The biggest gripe I have about roasting a turkey is that, when roasting the whole bird, to get the thigh to come up to the optimal temperature of 170° you often will end up with a dry, overcooked breast that only needs to reach about 150° to be perfectly done.
This afternoon I came across an article on lifehacker.com that solves the problem! Cook the breasts separately and brine them first in a buttermilk based brine that infuses the meat with an incredible amount of moisture and flavor while also adding some very needed fat to help retain both.
Word to the wise: buttermilk promotes browning so watch your breast carefully as you start to get into the latter stages of roasting. The breast in the picture had foil on it for the last 15 minutes of roasting.
Buttermilk Brined Turkey Breast
4-5 pound bone-in turkey breast
1 quart of buttermilk
1 quart of water
1/2 cup of salt
1/4 cup of sugar
5 smashed garlic cloves
1 teaspoon peppercorns (white are ideal)
1 bay leaf
Citrus fruit slices (A couple of lemons and oranges is plenty.)
Pour the water into a sauce pan, along with the salt, sugar, garlic, pepper and bay leaf. Bring everything to a boil, then remove from the heat, stirring to dissolve the sugar and salt. Let the brine cool to room temperature. Once it’s cool, combine it with the buttermilk, then pour the mixture over the turkey breast in a brining bag or small bucket. Cover and refrigerate for 24 hours.
Preheat the oven to 375℉, remove the turkey from the brine, and let drain on paper towels, blotting to remove excess moisture from the skin. Scatter your fruit in the bottom of a roasting pan or large skillet, place a trivet or rack on top of that, then set the turkey on top. Roast uncovered until the skin is well-browned, covering with foil towards the end if it starts to look dicey. Continue to roast until the thickest part of the breast reads 150℉, about 90 minutes to two hours. If your breasts are Dolly Parton sized 😉 cook them a little longer. Remove from the oven, and let rest for 15 minutes before carving. Sprinkle with some sea salt and citrus zest before serving. #ThisGirlLovesToEat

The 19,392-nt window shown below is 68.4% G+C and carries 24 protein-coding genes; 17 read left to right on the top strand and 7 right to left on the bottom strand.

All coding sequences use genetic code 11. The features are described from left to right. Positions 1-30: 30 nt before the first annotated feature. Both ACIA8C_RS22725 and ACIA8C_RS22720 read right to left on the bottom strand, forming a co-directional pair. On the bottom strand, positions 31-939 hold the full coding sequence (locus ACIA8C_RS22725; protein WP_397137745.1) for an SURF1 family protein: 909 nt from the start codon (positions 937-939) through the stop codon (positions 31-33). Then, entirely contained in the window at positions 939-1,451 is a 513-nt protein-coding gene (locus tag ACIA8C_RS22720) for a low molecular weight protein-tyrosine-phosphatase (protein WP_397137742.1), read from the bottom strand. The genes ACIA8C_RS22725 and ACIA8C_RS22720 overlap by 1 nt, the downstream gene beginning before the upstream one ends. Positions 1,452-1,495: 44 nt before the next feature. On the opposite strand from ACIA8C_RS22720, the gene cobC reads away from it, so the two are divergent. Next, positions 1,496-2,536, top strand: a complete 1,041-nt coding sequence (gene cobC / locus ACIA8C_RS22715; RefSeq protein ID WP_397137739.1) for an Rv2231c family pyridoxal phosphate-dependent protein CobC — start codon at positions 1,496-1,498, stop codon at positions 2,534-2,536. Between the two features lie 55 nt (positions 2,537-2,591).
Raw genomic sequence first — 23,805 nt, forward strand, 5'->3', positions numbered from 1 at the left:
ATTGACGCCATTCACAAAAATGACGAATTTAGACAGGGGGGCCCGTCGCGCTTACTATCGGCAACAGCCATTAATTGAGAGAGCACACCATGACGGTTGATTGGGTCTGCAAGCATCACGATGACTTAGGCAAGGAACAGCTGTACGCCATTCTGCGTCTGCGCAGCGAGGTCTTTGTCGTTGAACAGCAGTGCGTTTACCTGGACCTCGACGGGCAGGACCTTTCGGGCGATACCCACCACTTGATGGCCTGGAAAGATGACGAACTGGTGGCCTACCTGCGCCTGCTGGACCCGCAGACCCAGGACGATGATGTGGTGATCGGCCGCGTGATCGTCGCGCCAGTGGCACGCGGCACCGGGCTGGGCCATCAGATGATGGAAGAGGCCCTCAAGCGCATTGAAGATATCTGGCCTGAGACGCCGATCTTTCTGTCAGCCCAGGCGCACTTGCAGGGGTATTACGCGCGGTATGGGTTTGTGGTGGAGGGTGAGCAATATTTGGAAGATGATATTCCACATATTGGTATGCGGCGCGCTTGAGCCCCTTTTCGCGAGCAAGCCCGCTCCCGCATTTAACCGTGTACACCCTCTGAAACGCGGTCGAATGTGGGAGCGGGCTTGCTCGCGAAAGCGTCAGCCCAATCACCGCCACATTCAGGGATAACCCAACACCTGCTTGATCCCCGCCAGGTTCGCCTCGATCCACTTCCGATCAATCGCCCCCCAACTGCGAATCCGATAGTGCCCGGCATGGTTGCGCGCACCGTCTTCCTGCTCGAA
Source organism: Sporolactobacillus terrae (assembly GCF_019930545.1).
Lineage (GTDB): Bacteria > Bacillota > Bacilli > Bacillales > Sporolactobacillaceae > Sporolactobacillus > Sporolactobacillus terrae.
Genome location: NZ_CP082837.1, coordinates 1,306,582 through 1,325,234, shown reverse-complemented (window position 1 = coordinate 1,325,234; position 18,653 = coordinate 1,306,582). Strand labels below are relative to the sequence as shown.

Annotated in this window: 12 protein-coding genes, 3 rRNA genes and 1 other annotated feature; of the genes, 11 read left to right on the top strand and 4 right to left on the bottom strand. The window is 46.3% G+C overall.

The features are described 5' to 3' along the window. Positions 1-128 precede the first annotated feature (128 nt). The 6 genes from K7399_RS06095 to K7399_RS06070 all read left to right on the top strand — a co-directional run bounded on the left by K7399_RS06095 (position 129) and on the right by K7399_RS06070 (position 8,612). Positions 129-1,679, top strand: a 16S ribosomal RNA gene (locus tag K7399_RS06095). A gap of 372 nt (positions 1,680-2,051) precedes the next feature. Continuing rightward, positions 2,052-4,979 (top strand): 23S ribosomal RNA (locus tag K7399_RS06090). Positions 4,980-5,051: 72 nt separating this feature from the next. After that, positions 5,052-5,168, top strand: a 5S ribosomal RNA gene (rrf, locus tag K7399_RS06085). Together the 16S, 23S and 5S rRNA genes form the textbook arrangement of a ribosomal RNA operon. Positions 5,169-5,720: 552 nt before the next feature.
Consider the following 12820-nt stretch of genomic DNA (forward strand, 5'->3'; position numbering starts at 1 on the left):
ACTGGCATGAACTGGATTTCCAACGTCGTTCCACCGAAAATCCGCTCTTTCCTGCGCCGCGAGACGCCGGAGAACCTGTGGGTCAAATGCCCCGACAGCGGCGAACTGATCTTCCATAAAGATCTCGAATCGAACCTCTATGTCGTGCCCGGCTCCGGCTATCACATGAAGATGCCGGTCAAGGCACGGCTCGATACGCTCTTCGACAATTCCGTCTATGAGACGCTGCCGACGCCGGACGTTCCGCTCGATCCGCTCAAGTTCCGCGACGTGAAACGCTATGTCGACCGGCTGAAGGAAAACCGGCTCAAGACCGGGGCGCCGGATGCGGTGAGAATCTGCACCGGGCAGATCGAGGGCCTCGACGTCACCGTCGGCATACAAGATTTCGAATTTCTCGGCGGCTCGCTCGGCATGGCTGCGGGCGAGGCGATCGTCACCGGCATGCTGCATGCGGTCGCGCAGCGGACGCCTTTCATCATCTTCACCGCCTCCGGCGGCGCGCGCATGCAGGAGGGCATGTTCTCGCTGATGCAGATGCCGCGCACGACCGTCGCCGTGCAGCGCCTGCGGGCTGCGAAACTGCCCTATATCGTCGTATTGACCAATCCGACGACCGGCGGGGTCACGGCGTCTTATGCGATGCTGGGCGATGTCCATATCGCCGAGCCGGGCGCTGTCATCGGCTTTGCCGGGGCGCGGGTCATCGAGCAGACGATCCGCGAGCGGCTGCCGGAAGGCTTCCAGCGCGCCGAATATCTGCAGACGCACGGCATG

This week is all about making Thanksgiving desserts that those in your family who live the Paleo or Keto lifestyle can enjoy with you. Yesterday was Pumpkin Mousse, and today we’re taking on traditional pumpkin pie in a keto crust.
The great things about this crust is that it can be used for either sweet or savory pies and that, even if you have the most vocal of coconut haters, they shouldn’t be able to smell or taste that coconut is your secret ingredient.
Keto Low Carb Crust
1tbspextra virgin olive oil
1tspvanilla extract- eliminate for savory
1/4cupSwerve sweetener -eliminate for savory
1/2cupbuttercold cut into cubes
Preheat oven to 400 degrees F.
Whisk the eggs, oil and vanilla extract in a food processor or stand mixer.
In another bowl whisk the remaining ingredients together until combined.
Pour the dry and wet mixture into a food processor.
Add the cubed butter. Process by pulsing until it looks like crumbles.
Spray a pie plate with cooking spray and pour crumbles into pie plate.
Press with hands to form dough right in the pie plate. Alternately you can also roll out dough between two pieces of parchment paper and flip over into a 9 inch pie plate.